Having read that the new Scotland kit was launched with “augmented reality,” I was hopeful that we’d be augmenting the new kit’s reality with a better football team. Alas, we’re stuck with Gary Caldwell for the time being – the reality augmentation for this kit’s launch was a clever video installation in Glasgow’s Buchanan Galleries shopping centre allowing any overweight wee chancer to pretend he’s a Scottish international footballer. Kind of like when Charlie Adam lines up at Hampden, I guess. Anyway, the new kit is ugly and overpriced but I’m sure I’ll end up wearing it at some point. From £35 from www.scottishfootballdirect.com

Bluenoses aren’t sure who or what Craig Whyte stands for yet, and the rest of Scottish football doesn’t like anything Rangers-related (and Gers fans don’t care, as the song goes). But in these troubled times down Ibrox way, the one group that does stand up for Rangers fans is the Rangers Supporters Trust (www.rangerssupporterstrust.co.uk). The long term aim of the trust is to make Rangers owned and run by Rangers fans – not by an egomaniac steel millionaire or a secretive private equity player. Annual membership from as little as £10.“We Are Celtic Supporters” is a book written, not surprisingly given its title, about Celtic fans. According to the blurb, author Richard Purden looks at “what created the culture, ideas and beliefs around Celtic football club” and I’m sure if you’re a Celtic fan you’ll find it a great read, with interviews from fans around the world on the topic of the Celtic identity. Less than a tenner from Amazon UK.Motherwell fan William Kay, with some help from Puma, designed and produced a 125-year anniversary kit for the Steelmen, which is available from motherwelldirect.co.ukfor £45. Worn by the team in a pre-season game against Leeds, it looks pretty snazzy, though perhaps not as stylish as the legendary Willie Pettigrew mid-70s shirt.Fans of Aberdeen, Dundee United, Hibs, and Hearts can relive their glory days with reprints of famous match reports available from www.gonedigging.co.uk. For a tenner you can get a back page copy for your choice of game – Jim Jefferies’ cup win? Hewitt’s Euro heroics? – or have it framed for twenty quid. (They also sell “Heart of Midlothian Mugs” which I thought were the guys who turn out in maroon every week for no wages. Apparently not.)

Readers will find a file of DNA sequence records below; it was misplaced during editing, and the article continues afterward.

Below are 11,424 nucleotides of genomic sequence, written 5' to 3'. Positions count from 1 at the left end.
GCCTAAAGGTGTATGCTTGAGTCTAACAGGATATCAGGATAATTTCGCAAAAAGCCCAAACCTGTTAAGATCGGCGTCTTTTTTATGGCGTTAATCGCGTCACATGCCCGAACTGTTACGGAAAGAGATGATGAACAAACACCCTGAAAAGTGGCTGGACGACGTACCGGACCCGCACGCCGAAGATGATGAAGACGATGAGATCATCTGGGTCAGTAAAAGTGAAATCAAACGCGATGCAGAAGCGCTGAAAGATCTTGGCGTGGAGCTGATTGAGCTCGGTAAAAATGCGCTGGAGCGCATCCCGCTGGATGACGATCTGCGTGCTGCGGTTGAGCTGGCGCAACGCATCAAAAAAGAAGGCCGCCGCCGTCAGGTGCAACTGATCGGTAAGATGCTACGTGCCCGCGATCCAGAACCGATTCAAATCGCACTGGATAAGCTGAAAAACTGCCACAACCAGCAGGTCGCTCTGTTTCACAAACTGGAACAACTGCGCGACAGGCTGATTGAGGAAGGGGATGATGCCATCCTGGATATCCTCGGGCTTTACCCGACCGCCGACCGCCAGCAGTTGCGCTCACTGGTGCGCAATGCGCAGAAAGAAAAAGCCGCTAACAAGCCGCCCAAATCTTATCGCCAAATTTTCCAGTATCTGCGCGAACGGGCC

For not much more than the cost of a historic Hibee Herald, you might be able to observe history as it’s made. Dunfermline’s matchday hospitality packages start at just £40, which includes a three-course meal, Sky TV in the lounge, and “exclusive” centre-stand seating. From the official club site dafc.co.uk, which says it’s a cash bar, though. St Mirren’s £95 deal includes more or less the same, but you don’t have to go to Fife and it’s inclusive of drinks (www.saintmirren.net).

Kilmarnock offer something that neither of these packages, nor their equivalents across Scotland, England, or even Europe, can boast: the world-famous Killie Pie. But you can now get yours locally and smuggle it into your ground of choice, because Brownings Bakers, makers of the legendary meat-inside-pastry combo, distribute the Killie Pie in Aldi and Spar throughout the nation. Next stop: overseas shipping, please.

St Johnstone’s online store is tat central. You can have pencil sharpeners for 50p, rulers for 90p, erasers for 50p, pens or pencils for 60p, all emblazoned with the Saints logo. Just because you can, doesn’t mean you should, St Johnstone. If you want to encourage such rubbish, go to saintsonlinestore.co.uk.

A much better investment: £110 to sponsor the boots of an Inverness Caledonian Thistle player. In fact, it’s probably less now we’re halfway through the season. Can you nominate who you want to be kicked? Probably not, but you can email the Caley club shop to find out: ictfc.co.uk.

And finally, three tips for the readers among you. In Search of Alan Gilzean (from amazon.co.uk) is James Morgan’s account of locating the great Dundee and Spurs striker; The Blizzard is a new-ish quarterly publication of long-form football journalism, available digitally or on paper from blizzard.co.uk; and still going strong the venerable When Saturday Comes fanzine now offers digital subscriptions for £19.50 annually at wsc.co.uk.